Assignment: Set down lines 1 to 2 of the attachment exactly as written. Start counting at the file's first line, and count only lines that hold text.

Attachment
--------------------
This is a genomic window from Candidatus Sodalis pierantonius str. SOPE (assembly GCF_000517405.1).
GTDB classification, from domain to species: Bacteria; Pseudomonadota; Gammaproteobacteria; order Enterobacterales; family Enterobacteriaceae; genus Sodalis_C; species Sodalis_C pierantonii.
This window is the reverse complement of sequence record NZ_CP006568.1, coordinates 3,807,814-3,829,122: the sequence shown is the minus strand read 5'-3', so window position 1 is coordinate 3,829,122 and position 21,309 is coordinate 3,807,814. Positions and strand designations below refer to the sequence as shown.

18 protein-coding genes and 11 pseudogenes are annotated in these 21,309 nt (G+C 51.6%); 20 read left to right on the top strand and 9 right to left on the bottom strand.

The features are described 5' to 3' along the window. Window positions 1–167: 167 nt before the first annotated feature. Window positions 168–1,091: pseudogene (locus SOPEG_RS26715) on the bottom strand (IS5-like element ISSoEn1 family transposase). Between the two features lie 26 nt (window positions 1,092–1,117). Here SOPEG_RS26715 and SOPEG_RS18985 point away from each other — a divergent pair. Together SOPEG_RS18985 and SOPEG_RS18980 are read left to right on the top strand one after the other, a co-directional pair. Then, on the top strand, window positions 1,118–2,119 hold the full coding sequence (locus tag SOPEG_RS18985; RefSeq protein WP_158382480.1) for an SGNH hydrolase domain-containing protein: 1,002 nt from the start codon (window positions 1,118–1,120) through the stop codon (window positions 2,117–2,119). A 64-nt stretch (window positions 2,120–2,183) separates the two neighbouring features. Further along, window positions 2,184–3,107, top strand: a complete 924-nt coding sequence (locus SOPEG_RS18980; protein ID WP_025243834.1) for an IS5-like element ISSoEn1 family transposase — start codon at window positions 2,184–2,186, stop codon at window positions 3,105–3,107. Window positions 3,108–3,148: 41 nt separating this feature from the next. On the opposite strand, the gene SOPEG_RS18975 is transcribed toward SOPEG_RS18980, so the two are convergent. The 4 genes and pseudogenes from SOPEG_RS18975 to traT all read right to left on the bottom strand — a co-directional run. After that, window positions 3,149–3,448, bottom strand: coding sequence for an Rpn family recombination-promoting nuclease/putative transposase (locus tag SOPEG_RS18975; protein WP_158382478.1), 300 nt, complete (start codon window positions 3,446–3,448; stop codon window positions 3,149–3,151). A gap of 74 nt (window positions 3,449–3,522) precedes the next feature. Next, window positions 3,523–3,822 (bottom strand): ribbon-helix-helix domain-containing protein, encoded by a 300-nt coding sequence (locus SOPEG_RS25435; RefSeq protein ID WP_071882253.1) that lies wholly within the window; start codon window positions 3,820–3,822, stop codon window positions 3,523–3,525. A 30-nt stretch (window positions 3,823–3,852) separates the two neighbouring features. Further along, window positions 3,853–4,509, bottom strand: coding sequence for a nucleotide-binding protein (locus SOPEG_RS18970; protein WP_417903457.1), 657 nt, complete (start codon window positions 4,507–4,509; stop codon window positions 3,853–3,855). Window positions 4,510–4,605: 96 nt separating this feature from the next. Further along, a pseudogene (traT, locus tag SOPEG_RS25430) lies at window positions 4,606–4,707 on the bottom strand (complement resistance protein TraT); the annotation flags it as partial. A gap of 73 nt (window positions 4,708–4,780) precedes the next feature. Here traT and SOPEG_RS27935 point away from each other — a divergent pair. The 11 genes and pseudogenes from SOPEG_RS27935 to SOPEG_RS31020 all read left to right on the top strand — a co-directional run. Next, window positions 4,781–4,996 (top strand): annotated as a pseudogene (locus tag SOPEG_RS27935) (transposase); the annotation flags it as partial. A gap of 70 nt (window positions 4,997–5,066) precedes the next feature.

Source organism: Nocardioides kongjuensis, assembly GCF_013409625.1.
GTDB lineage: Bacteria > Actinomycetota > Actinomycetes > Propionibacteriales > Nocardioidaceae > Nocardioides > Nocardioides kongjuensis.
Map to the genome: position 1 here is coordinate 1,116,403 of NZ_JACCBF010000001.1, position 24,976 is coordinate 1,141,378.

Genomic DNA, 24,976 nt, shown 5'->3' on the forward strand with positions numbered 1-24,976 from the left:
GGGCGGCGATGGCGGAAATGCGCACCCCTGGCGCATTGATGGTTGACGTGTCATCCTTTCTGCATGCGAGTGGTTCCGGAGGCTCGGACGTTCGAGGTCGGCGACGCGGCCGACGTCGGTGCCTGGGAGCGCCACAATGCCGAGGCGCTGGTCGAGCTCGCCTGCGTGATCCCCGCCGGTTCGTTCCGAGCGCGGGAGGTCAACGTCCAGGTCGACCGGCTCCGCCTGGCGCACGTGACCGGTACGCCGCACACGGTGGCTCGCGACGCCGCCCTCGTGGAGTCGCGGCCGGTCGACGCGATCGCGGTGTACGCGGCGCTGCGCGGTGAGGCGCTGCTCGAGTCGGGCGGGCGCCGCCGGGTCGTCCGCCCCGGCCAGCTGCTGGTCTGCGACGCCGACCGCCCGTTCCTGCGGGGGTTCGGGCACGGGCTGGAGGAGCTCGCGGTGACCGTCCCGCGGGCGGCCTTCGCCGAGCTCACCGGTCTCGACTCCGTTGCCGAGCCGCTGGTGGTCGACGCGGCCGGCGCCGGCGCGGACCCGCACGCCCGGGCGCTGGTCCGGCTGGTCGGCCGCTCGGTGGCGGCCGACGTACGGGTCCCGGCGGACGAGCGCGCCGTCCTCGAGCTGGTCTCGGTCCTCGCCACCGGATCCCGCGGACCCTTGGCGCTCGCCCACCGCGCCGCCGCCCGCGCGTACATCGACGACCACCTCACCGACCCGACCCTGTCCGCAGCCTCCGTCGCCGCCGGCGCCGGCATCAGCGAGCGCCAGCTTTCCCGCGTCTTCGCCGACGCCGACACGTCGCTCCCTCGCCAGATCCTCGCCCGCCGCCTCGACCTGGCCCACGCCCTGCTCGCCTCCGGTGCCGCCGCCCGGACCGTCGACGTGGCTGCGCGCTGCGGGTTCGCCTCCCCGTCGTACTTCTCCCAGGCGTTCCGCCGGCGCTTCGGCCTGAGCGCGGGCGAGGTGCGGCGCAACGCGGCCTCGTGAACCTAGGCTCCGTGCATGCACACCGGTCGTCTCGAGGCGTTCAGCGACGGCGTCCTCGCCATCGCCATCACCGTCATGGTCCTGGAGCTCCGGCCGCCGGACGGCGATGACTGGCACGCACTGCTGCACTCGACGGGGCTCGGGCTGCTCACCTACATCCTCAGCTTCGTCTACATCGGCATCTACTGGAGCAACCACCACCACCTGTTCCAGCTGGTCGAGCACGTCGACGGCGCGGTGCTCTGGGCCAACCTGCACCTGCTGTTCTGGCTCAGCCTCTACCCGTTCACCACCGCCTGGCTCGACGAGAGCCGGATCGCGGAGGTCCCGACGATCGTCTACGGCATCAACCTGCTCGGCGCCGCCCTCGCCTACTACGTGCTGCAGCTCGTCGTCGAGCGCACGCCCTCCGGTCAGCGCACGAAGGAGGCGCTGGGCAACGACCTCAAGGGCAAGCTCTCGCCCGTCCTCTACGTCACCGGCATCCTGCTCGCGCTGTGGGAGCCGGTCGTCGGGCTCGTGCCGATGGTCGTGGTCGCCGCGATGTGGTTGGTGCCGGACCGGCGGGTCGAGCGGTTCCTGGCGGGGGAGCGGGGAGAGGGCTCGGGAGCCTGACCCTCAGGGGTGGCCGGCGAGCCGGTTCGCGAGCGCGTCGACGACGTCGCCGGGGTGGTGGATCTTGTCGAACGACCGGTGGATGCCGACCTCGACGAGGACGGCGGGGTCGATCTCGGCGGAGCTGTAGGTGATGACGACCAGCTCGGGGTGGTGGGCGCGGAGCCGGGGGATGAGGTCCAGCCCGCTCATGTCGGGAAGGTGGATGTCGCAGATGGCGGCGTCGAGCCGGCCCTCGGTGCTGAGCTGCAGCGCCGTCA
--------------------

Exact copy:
This is a genomic window from Candidatus Sodalis pierantonius str. SOPE (assembly GCF_000517405.1).
GTDB classification, from domain to species: Bacteria; Pseudomonadota; Gammaproteobacteria; order Enterobacterales; family Enterobacteriaceae; genus Sodalis_C; species Sodalis_C pierantonii.